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Old 08-03-2011, 01:02 PM   #101 (permalink)
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Originally Posted by SIRIUSB View Post
Has anyone brought up the theory that a Subjective Universe always existed?

That a consciousness is not aware of Itself until it reflects upon itself, then starts the process of creating a perception format (Objective Universe) in order for a consciousness to become material/physical.
You just brought it up. Is that theory related to your earlier post?

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I am an Adeptus in the Ordo Luciferi and an ex-member of the Temple of Set, my beliefs are aligned with how Dr. Carl Jung explained that gods, devils, demons, angels, djinn, gregori etc. are ancient archetypal images embedded deep within our unconsciousness, they are brought to the conscious surface by way of symbolism and ritual.

I understand what most people refer to God as to be the natural ordering of the objective universe, as opposed to the subjective universe which is our imagination, thoughts, etc.
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Old 08-03-2011, 01:05 PM   #102 (permalink)
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You just brought it up. Is that theory related to your earlier post?
In a way yes.
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Old 08-03-2011, 01:34 PM   #103 (permalink)
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I think I understand what you're trying to say here, but the issue is that space itself (i.e. the cosmological bounds of non-matter) is expanding, for which we have irrefutable evidence (you mentioned it yourself in the next paragraph). It's a bit of a logical non-sequitur to suggest that space was infinite to begin with, because it contradicts the significance of the singularity event and the colossus of the oblivion that precluded it.
Why is that a non-sequitur?

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Old 08-03-2011, 02:15 PM   #104 (permalink)
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non-sequitur, literally meaning "it does not follow", from:

(1) When the Big Bang is described as the event during which the cosmos went through a superfast "inflation," expanding from the size of an atom to the size of a grapefruit in a tiny fraction of a second (as shown in Jackhammer's original post: http://ssscott.tripod.com/bang.jpg), I imagine the universe as having consisted of an infinite space full of those tiny atom-sized areas expanding.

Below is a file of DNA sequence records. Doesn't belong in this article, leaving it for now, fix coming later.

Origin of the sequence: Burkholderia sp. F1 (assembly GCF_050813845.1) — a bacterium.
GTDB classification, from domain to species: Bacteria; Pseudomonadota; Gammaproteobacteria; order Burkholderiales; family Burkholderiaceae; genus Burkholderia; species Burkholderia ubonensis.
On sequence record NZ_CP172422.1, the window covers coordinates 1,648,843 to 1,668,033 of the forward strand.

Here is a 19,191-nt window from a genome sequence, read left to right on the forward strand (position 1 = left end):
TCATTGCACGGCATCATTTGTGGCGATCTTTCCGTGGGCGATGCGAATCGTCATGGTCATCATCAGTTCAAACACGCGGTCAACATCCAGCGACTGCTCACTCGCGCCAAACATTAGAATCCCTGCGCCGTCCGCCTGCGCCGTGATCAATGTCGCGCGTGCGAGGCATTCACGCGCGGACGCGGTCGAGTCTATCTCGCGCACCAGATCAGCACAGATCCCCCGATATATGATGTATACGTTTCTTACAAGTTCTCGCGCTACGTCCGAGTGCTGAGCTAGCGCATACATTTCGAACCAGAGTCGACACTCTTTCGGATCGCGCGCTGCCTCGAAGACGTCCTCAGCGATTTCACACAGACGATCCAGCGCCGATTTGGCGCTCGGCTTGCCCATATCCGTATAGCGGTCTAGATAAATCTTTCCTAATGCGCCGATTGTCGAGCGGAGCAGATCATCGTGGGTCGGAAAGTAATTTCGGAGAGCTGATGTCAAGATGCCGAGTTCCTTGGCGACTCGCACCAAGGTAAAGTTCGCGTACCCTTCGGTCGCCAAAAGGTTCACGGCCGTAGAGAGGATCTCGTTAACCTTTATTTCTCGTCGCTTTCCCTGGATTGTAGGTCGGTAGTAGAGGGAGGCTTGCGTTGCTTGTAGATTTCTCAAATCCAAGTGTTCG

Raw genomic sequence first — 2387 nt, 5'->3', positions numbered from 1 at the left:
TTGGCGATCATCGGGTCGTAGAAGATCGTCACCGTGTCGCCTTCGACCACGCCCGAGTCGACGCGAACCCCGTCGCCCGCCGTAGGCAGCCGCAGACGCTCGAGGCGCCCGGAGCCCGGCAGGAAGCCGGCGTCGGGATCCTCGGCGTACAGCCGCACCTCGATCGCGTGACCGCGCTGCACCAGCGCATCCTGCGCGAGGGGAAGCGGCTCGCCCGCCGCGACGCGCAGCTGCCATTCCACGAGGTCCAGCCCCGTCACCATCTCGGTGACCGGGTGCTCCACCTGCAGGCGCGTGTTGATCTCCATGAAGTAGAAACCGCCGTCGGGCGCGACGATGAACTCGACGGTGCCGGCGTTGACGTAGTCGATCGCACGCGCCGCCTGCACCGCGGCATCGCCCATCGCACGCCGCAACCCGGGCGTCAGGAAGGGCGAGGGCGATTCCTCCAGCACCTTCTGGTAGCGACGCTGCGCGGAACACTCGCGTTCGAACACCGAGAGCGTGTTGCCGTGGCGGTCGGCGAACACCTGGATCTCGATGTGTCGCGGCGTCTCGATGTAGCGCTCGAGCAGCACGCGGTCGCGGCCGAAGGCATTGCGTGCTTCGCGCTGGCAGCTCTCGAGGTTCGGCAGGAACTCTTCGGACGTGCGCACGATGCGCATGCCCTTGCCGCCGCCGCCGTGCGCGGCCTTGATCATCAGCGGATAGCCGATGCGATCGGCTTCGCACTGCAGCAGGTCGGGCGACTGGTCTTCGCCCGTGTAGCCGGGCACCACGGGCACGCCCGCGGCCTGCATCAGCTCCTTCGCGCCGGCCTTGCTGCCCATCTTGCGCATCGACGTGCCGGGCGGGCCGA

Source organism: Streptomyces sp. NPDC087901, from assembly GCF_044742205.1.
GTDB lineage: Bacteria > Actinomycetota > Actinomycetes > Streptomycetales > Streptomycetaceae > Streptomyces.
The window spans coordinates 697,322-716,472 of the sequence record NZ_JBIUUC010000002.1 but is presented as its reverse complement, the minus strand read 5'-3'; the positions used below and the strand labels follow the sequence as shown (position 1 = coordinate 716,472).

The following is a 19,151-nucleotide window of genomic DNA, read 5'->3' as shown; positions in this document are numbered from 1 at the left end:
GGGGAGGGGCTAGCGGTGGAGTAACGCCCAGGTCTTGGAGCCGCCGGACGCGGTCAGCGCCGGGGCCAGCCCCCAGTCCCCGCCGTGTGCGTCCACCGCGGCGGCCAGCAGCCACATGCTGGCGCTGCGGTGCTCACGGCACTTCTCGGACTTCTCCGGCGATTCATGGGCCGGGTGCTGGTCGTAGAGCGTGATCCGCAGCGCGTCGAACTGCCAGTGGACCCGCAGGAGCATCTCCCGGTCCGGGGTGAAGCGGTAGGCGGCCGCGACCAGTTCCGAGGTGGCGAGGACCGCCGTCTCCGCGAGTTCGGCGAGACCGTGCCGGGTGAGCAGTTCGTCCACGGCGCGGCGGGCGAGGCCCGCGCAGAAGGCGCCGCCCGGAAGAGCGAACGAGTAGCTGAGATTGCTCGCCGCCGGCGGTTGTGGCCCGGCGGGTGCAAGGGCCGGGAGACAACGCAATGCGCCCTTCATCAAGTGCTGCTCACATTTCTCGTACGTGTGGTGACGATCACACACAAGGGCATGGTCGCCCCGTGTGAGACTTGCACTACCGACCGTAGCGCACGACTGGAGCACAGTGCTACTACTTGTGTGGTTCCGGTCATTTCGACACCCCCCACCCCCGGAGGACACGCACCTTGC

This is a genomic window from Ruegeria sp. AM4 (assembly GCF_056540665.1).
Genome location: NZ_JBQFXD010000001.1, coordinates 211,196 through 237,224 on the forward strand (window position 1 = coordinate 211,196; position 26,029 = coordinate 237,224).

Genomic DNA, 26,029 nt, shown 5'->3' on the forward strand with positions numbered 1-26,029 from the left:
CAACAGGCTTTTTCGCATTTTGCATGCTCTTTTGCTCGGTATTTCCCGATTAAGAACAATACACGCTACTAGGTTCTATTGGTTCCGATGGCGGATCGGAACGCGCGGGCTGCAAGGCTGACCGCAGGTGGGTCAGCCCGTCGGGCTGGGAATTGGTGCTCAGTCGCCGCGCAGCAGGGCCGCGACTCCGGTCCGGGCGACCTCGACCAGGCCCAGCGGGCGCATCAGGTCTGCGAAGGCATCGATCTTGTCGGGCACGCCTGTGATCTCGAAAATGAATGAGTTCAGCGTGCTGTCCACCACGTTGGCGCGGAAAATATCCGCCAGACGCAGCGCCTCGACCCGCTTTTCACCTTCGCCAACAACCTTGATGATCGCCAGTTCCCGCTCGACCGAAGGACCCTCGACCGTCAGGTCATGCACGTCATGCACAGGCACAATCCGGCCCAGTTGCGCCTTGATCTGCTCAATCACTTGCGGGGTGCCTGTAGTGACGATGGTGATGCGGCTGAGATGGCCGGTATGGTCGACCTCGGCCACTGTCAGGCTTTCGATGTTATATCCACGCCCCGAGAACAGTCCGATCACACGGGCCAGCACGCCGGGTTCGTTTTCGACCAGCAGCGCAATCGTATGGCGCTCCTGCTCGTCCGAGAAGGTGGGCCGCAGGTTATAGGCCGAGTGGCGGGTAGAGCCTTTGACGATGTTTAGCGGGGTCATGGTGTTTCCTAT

(2) The universe would then be an infinite space where expansion occurs at every point within that space.

(3) If the universe at the time of the Big Bang was an infinite space of dense matter and expanded at every point within that space, then we would have something without limits that expands yet isn't actually getting "larger" because the space was infinite to begin with.

I've boldfaced the parts that I can't follow. It wasn't just matter expanding during the Big Bang, it was space itself (which she later remarked about).
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Old 08-03-2011, 06:54 PM   #105 (permalink)
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Yeah thanks for this boffins. It is something that has been theorised and maybe even fantasied about but things are taking a whole new turn:

BBC News - 'Multiverse' theory suggested by microwave background
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Old 08-03-2011, 11:30 PM   #106 (permalink)
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Originally Posted by lucifer_sam View Post
non-sequitur, literally meaning "it does not follow", from:

(1) When the Big Bang is described as the event during which the cosmos went through a superfast "inflation," expanding from the size of an atom to the size of a grapefruit in a tiny fraction of a second (as shown in Jackhammer's original post: http://ssscott.tripod.com/bang.jpg), I imagine the universe as having consisted of an infinite space full of those tiny atom-sized areas expanding.

(2) The universe would then be an infinite space where expansion occurs at every point within that space.

(3) If the universe at the time of the Big Bang was an infinite space of dense matter and expanded at every point within that space, then we would have something without limits that expands yet isn't actually getting "larger" because the space was infinite to begin with.

I've boldfaced the parts that I can't follow. It wasn't just matter expanding during the Big Bang, it was space itself (which she later remarked about).
Yes, I meant that space itself was expanding during the Big Bang (and continues to expand). That is the meaning of the quote about the universe expanding from the size of an atom to the size of a grapefruit in a tiny fraction of a section. I assumed we were all in agreement about space itself expanding, so I didn't emphasize it.

I am saying that perhaps the universe, at the time when people describe it as the size of an atom, a tiny pinpoint, was then composed of an infinite number of such tiny pinpoints. This would thus be infinite space. (The idea was suggested to me by a Scientific American Magazine article that I love, called "The End of Cosmology? An accelerating universe wipes out traces of its own origin," by Lawrence M. Krauss and Robert J. Scherrer, March 2008: http://genesis1.asu.edu/0308046.pdf.)

Then, during the Big Bang, all those tiny pinpoints of space expanded, leading to an infinity of space that is expanding yet is no bigger than the space before, since it was infinite to begin with. (Sounds paradoxical and weird, but so is the idea of space expanding, so I can roll with it. )

One of those atom-sized pinpoints expanded to give rise to what we know as the observable universe.

My point was that I don't imagine the universe as a single, atom-sized space that expanded during the Big Bang, but as an infinite volume in which the space at all pinpoints within that volume expanded rapidly during the Big Bang.
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Old 08-04-2011, 12:03 AM   #107 (permalink)